608.    $25

Waterbury “Drop Octagon”, 1891.  A 24-inch case veneered in rosewood with just a few chips.  The dial glass is newer, the bottom glass possibly original, with old or original paint as show in the catalog illustration.  The 12-inch metal dial has the original paint, with the Waterbury logo and just a bit of chipping; some of the numerals have been retouched. The brass hands are nice.  The signed 8-day time-only movement is running strongly.  A black and gold label inside, with significant losses.  $50-$100.



609.     $100

Ansonia “Comet”, 1904.  This is a large carriage clock, 6.5 inches tall with the handle down. The finish is silver, with some wear and tarnish.  Beveled glass in front over a 3-inch dial with an alarm dial.  The movement is signed in back but we can’t convince it to run.  It’s a one-day that strikes on a bell underneath on the hour and half-hour. A couple of recent sales on eBay for about $125.     

Left side      Right side     Back      Size


610.     $10

United Clock Co “Lucky” and Lanshire horseshoe.  A chrome horseshoe on a stepped wooden base holding an electric clock, marked “Lucky” at the top of the horseshoe.  The stamped manufacture date inside is 1949. The cord and plug are new; the clock is running and keeping time, 9 inches tall and 9.5 inches wide.  Lanshire Horseshoe Model T3 electric shelf clock, ca. 1947.  A bronze base, 7 inches high and 6 inches wide with two horses in a fenced pasture below the dial inside an inverted horseshoe.  The dial says “Self Starting” with “Clock movement by Lanshire Chicago USA” along the bottom. Typical wear to case, with some corrosion of brass bezel.  Clock is running.  $25-$50.



611.      $75                                                  

Etalage Reclame Corp. “Prins”, ca. 1948.  Leendert Prins patented the first “mystery clock” where the single glass dial rotates with an attached hand assembly; this patent was later bought by Jefferson Electric Co. and led to the many “Golden” mystery clocks you can now find on eBay and, occasionally, here.   This was the first model.  It appears they were all made at this location in New York and marketed under various names by different companies.  It stands on an oak base that houses the electric motor made by Haydon Mfg. Co. which drives the glass dial through one full rotation every hour.  There is a gear ring on the glass hidden by the gold-plated bezel.  The clock stands 10-inches tall and is a bit top-heavy; the bezel is also a bit loose on its stand, but probably could be tightened up if you wish to remove the motor.  The clock is running and keeping time, but a bit noisy, and the glass is loose in the bezel.  The power cord is original, as are all the parts.  The gold-plated bezel and hands show considerable wear, corrosion and oxidation, and some of the finish has been polished off.  I have seen only two of these clocks, they are not common.  But this is the original “mystery clock”; one sold on eBay in March 2017 for $237. You can find out more about these clocks on Roger Russell’s website.  $125-$250.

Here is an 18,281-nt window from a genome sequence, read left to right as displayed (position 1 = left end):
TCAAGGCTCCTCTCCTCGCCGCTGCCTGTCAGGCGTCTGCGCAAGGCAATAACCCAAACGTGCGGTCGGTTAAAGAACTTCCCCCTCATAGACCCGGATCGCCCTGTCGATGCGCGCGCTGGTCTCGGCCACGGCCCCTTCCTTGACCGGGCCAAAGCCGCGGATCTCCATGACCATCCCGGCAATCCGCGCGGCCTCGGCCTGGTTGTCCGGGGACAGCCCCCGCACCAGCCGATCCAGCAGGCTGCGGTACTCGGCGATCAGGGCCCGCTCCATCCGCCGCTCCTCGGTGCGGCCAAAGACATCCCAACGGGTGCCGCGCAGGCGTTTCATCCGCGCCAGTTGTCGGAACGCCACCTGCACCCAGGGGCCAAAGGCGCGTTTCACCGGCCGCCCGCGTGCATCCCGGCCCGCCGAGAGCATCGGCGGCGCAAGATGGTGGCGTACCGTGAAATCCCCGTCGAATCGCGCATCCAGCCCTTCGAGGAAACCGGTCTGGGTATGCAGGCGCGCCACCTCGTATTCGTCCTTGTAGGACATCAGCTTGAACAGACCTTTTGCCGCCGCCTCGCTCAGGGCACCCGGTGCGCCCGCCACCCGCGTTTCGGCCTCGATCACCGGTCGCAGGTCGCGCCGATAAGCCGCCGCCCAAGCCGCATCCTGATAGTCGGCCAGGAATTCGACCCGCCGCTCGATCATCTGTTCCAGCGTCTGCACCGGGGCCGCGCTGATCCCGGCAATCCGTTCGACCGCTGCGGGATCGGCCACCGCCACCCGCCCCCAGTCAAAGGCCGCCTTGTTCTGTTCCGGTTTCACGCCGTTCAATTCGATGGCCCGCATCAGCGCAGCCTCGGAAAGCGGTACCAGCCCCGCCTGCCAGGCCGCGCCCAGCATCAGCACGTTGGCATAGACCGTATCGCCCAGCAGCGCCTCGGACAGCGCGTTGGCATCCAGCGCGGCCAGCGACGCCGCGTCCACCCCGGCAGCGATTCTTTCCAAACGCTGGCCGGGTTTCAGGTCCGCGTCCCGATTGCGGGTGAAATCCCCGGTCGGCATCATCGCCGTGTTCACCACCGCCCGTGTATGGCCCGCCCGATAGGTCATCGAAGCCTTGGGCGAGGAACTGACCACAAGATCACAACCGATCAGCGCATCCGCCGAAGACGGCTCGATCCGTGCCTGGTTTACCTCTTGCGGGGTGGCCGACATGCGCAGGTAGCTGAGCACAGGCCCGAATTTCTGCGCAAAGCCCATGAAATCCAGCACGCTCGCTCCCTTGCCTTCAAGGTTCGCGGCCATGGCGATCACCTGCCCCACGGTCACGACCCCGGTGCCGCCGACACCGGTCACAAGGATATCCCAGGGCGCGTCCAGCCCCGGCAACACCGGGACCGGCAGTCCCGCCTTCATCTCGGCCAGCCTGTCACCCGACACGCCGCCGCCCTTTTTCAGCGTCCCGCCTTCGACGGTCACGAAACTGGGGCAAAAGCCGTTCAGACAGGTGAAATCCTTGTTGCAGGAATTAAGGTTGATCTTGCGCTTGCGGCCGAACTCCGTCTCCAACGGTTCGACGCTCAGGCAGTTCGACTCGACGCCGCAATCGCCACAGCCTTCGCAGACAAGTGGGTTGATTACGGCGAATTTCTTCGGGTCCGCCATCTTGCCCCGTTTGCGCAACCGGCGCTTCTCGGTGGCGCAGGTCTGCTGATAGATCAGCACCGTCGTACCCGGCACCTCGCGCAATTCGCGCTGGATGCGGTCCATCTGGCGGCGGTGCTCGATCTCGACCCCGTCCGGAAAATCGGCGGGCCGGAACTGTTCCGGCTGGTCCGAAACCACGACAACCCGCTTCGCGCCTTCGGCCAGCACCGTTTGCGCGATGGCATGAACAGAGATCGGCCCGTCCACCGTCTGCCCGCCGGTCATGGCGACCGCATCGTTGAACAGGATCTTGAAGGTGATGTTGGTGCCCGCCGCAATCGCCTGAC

Back      Bottom     Left      Right


612.      $300

Seth Thomas “Arcade No. 1”, ca. 1913.  This gallery clock is 23 inches across with an 18-inch dial; it is the smallest model Arcade.  The case looks like cherry, but the book says it came in “mahogany finish and old oak”.  The dial is clean with the original paint, but lots of fleck-sized losses.  The hands are appropriate but not correct to this model.  The bezel opens from the top and holds a new glass.  The 30-day signed double-spring movement has a Graham dead-beat escapement and is running and keeping time, with a large, heavy nickel pendulum bob.  I don’t see a label. Not so big as to be overwhelming; this clock would fit nicely on a lot of walls.  Prices are variable with this clock, starting at $400 at Schmitt’s in 2015.  $400-$750.